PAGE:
A study by the Small Arms Survey finds that the revolution in Libya, and its aftermath, have paved the way for a large illicit arms trade to emerge.
Many of the players in this new market have begun to use new technologies to hawk their wares, with online sales via social media platforms being one of the tools currently used.
Key findings include:
- Large and important population centres remain the most active areas for the illicit online arms trade.
- The availability of light weapons in online markets may reflect the needs of Libya’s non-state armed groups: evidence suggests that some purchasers and sellers have ties to armed groups and their purchases are related to the needs of these groups, while sales may be designed to dispose of unwanted, unusable, or obsolete arms from these groups.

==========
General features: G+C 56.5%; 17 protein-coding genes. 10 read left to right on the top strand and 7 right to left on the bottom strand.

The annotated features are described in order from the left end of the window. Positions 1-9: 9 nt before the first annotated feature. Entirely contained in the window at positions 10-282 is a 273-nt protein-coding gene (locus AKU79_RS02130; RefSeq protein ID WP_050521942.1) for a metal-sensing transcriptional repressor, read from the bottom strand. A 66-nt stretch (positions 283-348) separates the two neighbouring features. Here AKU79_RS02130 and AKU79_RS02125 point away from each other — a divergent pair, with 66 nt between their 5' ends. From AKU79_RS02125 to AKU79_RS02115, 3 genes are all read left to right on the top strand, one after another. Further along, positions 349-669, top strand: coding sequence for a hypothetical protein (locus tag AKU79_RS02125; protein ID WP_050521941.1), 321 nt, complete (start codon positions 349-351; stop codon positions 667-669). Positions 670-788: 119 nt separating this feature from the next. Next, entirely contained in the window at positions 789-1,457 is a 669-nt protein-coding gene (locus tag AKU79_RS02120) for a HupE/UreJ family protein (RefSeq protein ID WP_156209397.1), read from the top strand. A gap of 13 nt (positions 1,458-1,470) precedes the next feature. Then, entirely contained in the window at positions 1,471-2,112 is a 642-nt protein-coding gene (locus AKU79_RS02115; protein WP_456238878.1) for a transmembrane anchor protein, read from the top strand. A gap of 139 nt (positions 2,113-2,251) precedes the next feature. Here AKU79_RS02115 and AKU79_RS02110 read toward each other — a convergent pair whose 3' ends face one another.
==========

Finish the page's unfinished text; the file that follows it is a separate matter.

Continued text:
- Light weapons are more expensive than small arms, which may indicate that the market for light weapons is limited to well-financed armed groups rather than individuals.
- The relative absence of certain light weapons (most notably mortars and crew-served recoilless guns) from online arms-trading platforms is noteworthy, given the substantial numbers of such weapons possessed by both the Qaddafi regime and rebel forces during the 2011 revolution.
- Most of the light weapons for sale originate from pre-1992 imports by the Qaddafi regime, although some systems were imported during the 2003-2011 period, and one possibly after 2011.
- The majority of light weapons for which the country of origin can be conclusively identified are from the former Warsaw Pact region, including the former Soviet Union and the Russian Federation.
(Source: Small Arms Survey)
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